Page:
Syrian President Bashar al-Assad hosted Saudi Arabia’s foreign minister in Damascus on Tuesday in the latest sign that Riyadh is ready to normalize diplomatic relations with Syria, which have been suspended since 2012.
Saudi Foreign Minister Prince Faisal bin Farhan’s trip to Damascus marked the first high-level Saudi visit to Syria since 2011 when Riyadh threw its support behind the failed regime change effort against Assad.
The visit comes as Saudi Arabia is looking to bring Syria back into the Arab League. In a statement, the Saudi Foreign Ministry said bin Farhan’s trip showed Riyadh’s desire to find a solution to the conflict in Syria that would “Arab identity, and return it to its Arab surroundings.”
Also on Tuesday, Syria’s foreign minister visited Tunisia on a trip to restore diplomatic ties with the African country, which also severed relations with Damascus in 2012.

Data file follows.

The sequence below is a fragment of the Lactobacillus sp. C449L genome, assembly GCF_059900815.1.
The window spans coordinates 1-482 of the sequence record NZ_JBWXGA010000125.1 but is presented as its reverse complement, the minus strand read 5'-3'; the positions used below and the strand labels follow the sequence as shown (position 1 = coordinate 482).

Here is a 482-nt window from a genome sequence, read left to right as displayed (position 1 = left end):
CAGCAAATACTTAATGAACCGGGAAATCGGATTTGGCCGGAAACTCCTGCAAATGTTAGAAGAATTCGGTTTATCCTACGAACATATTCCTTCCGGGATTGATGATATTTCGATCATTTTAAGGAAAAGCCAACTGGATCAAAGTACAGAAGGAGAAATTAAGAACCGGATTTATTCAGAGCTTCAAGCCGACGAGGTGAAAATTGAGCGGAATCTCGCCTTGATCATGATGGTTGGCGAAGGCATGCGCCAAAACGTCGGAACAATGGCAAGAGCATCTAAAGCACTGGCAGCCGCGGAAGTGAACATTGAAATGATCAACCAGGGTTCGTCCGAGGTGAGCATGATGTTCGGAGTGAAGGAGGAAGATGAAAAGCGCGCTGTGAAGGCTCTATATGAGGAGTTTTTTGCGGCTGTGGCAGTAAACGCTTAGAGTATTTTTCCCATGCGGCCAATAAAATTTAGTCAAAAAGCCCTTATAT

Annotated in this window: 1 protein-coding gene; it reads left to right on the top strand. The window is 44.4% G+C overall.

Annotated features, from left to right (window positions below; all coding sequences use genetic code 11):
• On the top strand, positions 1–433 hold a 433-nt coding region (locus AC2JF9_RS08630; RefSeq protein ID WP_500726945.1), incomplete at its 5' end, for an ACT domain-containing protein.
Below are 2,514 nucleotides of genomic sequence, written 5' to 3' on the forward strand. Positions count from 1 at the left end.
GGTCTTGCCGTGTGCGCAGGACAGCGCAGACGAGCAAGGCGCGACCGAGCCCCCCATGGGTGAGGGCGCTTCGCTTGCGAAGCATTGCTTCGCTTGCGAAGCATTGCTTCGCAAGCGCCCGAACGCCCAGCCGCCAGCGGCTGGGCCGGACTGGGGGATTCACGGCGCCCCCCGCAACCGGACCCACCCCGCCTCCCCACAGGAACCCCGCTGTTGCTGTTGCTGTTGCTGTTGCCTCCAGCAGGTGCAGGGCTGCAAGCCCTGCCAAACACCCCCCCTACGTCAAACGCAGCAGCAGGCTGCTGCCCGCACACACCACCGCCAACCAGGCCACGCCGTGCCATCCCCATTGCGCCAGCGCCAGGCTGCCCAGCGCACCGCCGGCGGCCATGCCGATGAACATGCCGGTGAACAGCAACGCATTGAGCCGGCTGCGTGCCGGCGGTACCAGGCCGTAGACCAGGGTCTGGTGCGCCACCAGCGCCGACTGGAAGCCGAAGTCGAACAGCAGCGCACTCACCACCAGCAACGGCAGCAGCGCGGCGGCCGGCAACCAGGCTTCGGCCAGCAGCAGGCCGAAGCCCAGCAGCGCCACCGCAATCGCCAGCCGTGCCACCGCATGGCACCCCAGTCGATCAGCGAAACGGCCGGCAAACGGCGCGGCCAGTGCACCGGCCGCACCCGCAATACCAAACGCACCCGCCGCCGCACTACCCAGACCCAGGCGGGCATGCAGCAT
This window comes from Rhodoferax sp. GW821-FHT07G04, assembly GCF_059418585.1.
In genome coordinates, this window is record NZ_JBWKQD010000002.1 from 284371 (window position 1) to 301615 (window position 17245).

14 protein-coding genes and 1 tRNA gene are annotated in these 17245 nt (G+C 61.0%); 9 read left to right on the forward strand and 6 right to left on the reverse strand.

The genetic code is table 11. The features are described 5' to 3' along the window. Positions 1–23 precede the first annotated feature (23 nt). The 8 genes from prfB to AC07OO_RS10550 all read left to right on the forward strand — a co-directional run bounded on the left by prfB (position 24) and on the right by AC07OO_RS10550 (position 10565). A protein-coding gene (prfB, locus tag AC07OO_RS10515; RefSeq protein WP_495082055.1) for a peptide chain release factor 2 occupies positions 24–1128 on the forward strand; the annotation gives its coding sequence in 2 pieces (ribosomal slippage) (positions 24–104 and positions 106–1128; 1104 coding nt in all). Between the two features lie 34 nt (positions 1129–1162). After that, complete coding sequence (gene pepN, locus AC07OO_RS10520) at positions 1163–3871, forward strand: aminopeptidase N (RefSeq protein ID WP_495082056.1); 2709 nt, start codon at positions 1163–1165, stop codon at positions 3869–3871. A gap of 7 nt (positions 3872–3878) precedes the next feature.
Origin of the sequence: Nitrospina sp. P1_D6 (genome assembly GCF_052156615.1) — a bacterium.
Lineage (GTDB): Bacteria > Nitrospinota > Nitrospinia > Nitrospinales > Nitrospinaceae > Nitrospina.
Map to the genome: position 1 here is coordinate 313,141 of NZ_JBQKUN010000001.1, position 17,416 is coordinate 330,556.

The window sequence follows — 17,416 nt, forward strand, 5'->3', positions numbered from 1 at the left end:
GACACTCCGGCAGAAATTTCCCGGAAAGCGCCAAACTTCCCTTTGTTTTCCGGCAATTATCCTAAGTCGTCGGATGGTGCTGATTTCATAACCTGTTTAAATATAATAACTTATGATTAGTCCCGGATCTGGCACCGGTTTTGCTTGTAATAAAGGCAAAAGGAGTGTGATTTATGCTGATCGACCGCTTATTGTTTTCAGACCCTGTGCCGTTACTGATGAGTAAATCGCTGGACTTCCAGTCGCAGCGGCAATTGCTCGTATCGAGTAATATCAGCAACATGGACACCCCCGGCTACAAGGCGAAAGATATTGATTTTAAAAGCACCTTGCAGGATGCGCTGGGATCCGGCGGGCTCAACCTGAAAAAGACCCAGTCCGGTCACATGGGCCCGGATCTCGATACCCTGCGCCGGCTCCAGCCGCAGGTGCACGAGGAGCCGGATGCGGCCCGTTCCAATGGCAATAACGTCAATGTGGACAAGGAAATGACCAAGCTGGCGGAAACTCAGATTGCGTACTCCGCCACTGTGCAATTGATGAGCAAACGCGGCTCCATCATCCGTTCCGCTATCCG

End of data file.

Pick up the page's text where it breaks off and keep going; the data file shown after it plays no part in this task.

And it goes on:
The Saudis are facing some resistance among other Arab nations in its push to bring Assad out of isolation, including Qatar, Morrocco, and Kuwait, and the US is opposed to the idea, but Riyadh seems determined to follow through. Bin Farhan’s visit came after Syria’s foreign minister traveled to Damascus for the first time since 2011.
CIA Director William Burns recently visited Riyadh and told the Saudis that the US was “blindsided” by their steps to upgrade ties with Damascus and normalize with Iran. The US prefers to keep Syria isolated and under crippling economic sanctions, but more and more regional countries are accepting that Assad isn’t going anywhere.
The Wall Street Journal reported in March that Arab countries were looking to work out a normalization deal with Assad that would involve Saudi Arabia, Jordan, and other US allies lobbying for an end to Western sanctions on Syria.